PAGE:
Smooth the path to deregulation

BALTIMORE, MARYLAND - In Canada, as in the United States and much of the world, the role of regulation, planning, and government provision has been shrinking, and replaced by an increased reliance on competition in markets to set prices and determine what goods and services are available to us. The net result of opening markets in finance, transportation, and communications is generally positive.

In electricity, opinions and actions are far less harmonious. This is understandable, particularly from the U.S. perspective, where we have seen the California market implode, a major blackout in the Northeast, and widespread massive rate increases - more than 70% in Maryland, where I live.

The diversity of opinion is reflected in what different jurisdictions do. Some provinces, primarily Ontario and Alberta, have already opened parts of the electricity sector - "retail" sales to some customers and "wholesale" bulk deliveries to the utilities and other enterprises supplying those customers. Other provinces have kept one or both of the wholesale and retail sectors as regulated or Crown companies.

The United States' pattern is similar. The federal government has set rules for opening U.S. wholesale bulk markets but with no mandate to do so, leaving a patchwork of practices across the country. The individual states control retail markets, of which some have opened (perhaps Texas most successfully), some never did (mostly in the Southeast and Midwest), and some opting to go back to regulation (most recently, Virginia).

Why the difference across provinces and states? Some U.S. evidence suggests that initial moves to deregulate were made where electricity rates were relatively high, but it does not explain all of the difference. A second possibility is that some have it right and some are blinded by ideology, either for or against markets. A third is that nobody really knows how best to open electricity markets and, consequently, whether doing so is worth the trouble.

At the retail level, a fair question is whether consumers, particularly residential consumers, really want it. In Maryland, which has open markets, competitors to the traditional utilities make less than 3% of residential electricity sales. Competition is more successful in sales to larger commercial and industrial customers; among the biggest, almost 95% of the sales come from new competitors. Other factors might explain residential resistance - and the record is, admittedly, a little better in some provinces and states. One outstanding question: Do we do households a favour in forcing them to choose?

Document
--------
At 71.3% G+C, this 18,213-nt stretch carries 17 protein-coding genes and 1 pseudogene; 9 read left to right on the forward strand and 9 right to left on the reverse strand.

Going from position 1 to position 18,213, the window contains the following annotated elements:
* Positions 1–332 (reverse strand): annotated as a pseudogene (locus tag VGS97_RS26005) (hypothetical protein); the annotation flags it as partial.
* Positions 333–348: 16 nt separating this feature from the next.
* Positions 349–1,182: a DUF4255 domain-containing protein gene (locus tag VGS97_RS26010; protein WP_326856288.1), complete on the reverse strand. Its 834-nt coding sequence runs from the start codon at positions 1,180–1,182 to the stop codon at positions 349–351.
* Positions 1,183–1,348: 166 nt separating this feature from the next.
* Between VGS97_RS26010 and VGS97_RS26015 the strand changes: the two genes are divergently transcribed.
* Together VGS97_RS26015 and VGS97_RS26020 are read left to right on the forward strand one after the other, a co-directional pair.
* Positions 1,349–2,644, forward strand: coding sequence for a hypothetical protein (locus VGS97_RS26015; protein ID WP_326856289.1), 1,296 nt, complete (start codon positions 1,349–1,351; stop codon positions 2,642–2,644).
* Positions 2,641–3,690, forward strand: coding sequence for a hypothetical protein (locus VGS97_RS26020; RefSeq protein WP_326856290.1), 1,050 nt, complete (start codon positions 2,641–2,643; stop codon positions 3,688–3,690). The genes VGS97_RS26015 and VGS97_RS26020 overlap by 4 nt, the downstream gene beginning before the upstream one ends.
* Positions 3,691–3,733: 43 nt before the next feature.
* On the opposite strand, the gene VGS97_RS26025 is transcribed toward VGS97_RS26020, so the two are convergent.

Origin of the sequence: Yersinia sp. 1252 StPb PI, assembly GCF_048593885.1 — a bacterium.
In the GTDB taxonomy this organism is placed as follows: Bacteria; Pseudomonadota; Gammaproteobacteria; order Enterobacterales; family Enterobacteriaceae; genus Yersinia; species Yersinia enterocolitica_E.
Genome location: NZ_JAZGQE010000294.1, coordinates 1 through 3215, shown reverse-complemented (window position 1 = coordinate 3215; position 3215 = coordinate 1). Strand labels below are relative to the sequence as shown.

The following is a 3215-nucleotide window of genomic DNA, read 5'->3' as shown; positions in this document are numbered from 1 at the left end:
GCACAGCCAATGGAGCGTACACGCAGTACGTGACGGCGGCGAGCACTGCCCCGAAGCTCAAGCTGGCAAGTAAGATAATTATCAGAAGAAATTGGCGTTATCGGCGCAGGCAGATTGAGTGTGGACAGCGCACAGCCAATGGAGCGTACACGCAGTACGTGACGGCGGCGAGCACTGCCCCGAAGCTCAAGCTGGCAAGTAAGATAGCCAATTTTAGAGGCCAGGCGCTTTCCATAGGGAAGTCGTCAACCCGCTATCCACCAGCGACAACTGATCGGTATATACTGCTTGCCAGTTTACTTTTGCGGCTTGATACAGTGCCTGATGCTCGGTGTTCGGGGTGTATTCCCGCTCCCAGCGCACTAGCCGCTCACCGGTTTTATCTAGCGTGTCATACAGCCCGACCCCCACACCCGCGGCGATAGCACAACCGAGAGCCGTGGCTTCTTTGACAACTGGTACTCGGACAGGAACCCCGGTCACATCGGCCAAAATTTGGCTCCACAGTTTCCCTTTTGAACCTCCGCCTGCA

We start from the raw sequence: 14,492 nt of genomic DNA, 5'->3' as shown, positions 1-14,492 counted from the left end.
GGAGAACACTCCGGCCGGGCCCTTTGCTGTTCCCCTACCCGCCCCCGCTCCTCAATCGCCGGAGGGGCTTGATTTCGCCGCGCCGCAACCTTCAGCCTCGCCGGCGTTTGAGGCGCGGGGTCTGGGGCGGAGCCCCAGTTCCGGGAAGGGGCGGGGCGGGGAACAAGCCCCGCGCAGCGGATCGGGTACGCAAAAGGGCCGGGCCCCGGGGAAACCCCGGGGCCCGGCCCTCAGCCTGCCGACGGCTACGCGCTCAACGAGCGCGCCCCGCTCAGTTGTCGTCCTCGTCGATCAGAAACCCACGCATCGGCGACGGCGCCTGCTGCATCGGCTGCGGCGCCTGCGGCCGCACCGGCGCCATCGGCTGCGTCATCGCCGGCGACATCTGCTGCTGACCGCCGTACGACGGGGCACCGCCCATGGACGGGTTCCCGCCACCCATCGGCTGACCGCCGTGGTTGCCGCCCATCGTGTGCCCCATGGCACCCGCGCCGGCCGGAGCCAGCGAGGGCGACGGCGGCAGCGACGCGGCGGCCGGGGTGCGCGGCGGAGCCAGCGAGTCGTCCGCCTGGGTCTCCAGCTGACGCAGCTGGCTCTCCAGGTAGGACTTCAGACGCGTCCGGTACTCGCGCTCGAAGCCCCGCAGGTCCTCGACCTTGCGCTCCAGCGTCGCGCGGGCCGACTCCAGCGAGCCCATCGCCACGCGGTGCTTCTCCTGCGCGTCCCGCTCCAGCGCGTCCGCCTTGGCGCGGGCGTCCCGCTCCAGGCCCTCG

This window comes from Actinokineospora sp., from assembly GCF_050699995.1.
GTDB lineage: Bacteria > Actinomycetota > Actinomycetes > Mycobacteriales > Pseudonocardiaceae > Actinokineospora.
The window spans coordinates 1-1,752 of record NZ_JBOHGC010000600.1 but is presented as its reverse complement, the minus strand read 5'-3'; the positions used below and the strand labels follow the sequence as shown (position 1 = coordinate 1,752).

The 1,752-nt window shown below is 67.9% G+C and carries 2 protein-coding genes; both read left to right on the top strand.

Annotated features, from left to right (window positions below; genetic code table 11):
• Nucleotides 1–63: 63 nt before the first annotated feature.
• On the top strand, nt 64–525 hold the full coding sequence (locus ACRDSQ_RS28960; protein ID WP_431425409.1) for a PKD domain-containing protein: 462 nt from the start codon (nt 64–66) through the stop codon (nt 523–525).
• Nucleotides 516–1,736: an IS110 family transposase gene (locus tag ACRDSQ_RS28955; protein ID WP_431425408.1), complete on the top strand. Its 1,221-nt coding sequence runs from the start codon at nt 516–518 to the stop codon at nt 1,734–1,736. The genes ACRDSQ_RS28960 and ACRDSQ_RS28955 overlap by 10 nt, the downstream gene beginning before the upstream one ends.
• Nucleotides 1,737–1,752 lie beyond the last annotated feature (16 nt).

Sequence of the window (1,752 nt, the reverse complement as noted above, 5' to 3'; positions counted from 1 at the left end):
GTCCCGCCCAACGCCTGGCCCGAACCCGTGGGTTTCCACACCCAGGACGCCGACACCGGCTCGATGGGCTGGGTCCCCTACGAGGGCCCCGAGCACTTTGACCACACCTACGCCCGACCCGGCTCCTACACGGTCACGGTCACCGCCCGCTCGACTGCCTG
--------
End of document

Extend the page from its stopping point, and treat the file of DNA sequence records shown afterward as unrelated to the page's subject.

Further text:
Electricity combines attributes that make opening markets difficult. First, if the power goes out, economic activity grinds to a halt and public health and safety are at risk. Second, electricity is too costly to store; what we use must roughly match what gets produced. Supplying electricity to meet peak demands is hugely more expensive than at low demand. In Ontario, the top 10% of capacity is called upon less than 0.5% of the hours during a year - not much time to recover costs.

These rare peaks can justify prices, during those few hours, that are 10 or more times usual rates, but the system becomes vulnerable to generators holding back electricity to drive prices up even more. This is why "smart meters" enabling real-time price variation can help electricity markets work. Ontario has taken steps in this direction, but even time-of-day pricing - when not tuned to actual market conditions - will not constrain demand in those few extreme hours when meeting peak demand is the most costly.

The third and most crucial aspect of electricity is its interconnectedness. Because generators share the same set of transmission wires, one supplier's failure to meet its customers' needs will cause the whole system to come down. With products like cars, customers can pay for reliability. With electricity, reliability is a collective service.

Central control to ensure reliability may be consistent with overall competition - think of air traffic control. But it could require so much co-ordinated planning that entrepreneurial spirit is stifled. This is particularly important if generation - the competitive part - has to be planned along with transmission, a regulated monopoly for the foreseeable future.

We can smooth the path to competition by focusing efforts on opening retail markets for large commercial and industrial users, which comprise up to two-thirds of the market. "Smart meters" that allow real-time pricing can promote reliability and reduce overall costs. Provinces worried about generation companies potentially exercising market power should focus on whether generators actually withhold electricity, especially at peak periods. To avoid tilting the playing field, they should follow Ontario and Alberta in seeking to keep control of regulated transmission and distribution out of the hands of generators.

The road to competition in electricity is far from straightforward. We are lucky to have many jurisdictions taking many paths, providing lessons from which we all can learn.


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